So the wall thermostat is used to switch off boiler in warm weather, but if set to turn off boiler in cool or cold weather it can upset the boilers own control using return water, so boiler does not modulate as it should and so uses more fuel than it should.

    Hive have a system not seen used with any other wall thermostat, it uses "heat on demand" so the temperature set on the wall thermostat does not really matter as long as lower than temperature required, as the Hive TRV heads tell the wall thermostat to switch on boiler if not satisfied, so the Hive TRV heads keep the boiler fired up when required.

    However this clearly only works if you have replaced as least some TRV heads with the Hive programmable ones.

    As with every system it sounds great, but not a clue if Hive actually works, I have Nest, not quite the same system, well the reverse the Nest wall thermostat should tell the TRV what setting to use with a follow command, which I found does not work, I have to set the TRV manually at the same schedule as wall thermostat, however not seen anyone else complaining, so either I am unlucky, or others are not using Energenie TRV heads with Nest but hope it will work without, and since Nest will connect to boiler ebus with gas boilers likely it does, but I am using oil so boiler does not modulate.

    If some one asked me to fit a modern control I would go for EvoHome as it's been out a long time and it is known to work, Tado may work, but they will not release info, Hive may work but the TRV head was only added in 2019 to make the system comply with new rules, and Nest may bring out their own TRV heads soon rather than use Energenie, but I can't be sure the others work, but EvoHome has been out for a long time, OK if using OpenTherm it needs an add on module when built into Nest.

    I would love to see some one report on fitting Hive TRV heads as to if they actually do what it says on the packet, seen report of problems getting them to pair with the wall thermostat, but this could be that wall thermostat was too old to work with the new TRV heads. If you do fit it, please tell us all how it goes.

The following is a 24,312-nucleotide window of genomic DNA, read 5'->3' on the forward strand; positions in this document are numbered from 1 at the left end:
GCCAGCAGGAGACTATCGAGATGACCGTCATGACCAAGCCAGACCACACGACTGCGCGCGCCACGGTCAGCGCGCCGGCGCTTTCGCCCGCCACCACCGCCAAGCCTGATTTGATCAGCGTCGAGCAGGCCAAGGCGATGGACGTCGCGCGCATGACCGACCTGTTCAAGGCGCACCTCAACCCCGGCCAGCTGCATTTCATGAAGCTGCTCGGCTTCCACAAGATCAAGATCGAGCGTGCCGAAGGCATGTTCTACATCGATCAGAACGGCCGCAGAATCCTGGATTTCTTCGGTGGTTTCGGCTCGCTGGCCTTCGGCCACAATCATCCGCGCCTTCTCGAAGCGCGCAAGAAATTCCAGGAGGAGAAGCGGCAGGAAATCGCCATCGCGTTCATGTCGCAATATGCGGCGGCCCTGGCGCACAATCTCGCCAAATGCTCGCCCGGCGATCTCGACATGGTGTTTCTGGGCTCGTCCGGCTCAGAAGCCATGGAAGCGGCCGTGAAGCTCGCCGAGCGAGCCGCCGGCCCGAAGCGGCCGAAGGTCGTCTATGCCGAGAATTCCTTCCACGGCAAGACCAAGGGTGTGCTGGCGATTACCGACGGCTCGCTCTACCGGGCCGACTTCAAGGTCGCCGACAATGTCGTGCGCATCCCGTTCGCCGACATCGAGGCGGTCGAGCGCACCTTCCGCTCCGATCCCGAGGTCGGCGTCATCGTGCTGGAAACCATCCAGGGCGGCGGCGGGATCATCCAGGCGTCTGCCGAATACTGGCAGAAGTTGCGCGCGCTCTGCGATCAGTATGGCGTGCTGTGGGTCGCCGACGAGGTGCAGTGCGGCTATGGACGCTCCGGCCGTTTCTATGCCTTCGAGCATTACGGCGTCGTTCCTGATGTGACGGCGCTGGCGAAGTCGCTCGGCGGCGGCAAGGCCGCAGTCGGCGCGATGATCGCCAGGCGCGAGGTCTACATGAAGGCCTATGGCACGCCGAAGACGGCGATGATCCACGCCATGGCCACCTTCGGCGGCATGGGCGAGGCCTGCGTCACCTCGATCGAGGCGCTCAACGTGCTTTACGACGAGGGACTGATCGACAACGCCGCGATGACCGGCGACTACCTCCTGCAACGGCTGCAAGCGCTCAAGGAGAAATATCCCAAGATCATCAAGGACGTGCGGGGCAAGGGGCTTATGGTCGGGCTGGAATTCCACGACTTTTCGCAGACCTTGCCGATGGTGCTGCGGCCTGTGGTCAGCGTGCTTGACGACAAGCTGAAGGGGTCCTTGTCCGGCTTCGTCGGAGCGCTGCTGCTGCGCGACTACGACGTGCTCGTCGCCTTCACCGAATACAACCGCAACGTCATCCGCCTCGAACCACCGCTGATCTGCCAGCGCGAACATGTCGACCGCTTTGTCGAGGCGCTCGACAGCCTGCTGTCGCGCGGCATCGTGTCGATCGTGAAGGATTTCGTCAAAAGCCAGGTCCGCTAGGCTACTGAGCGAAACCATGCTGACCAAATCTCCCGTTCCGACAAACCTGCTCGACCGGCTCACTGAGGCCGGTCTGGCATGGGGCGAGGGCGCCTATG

My Nest system (on oil boiler not modulating) does work well, however I have wasted money on the Energenie TRV heads, the much cheaper eQ-3 bluetooth programmable heads work just as well and much cheaper at £15 each rather than £45 each, and that's the rub, do you use cheap programmable heads or expensive ones the latter which ties you to one make of wall thermostat? I have 4 Energenie and 5 eQ-3 and to be frank the eQ-3 work better for me, pressing one button to swap eco to comfort works well for me, I don't need the geofencing which the Energenie does have.
     
  5. stem

    stem

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    The Hive Single Channel is the same as the OP's existing BG RS2...

    RS2.JPG

    ...Electrically speaking they are both a simple on/off switch, and provide exactly the same control. Central heating 'on' or Central heating 'off' and that's it. If the RS2 works OK, so will the Hive.
     
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  7. ericmark

    ericmark

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    Last house had a Honeywell Y6630D thermostat which is quite a good wireless thermostat with fail safe and anti hysteresis software, but it was not suitable for the Bosch boiler fitted as that anti hysteresis software stopped the boiler modulating as it should, the simple thermostat you show would have actually worked better.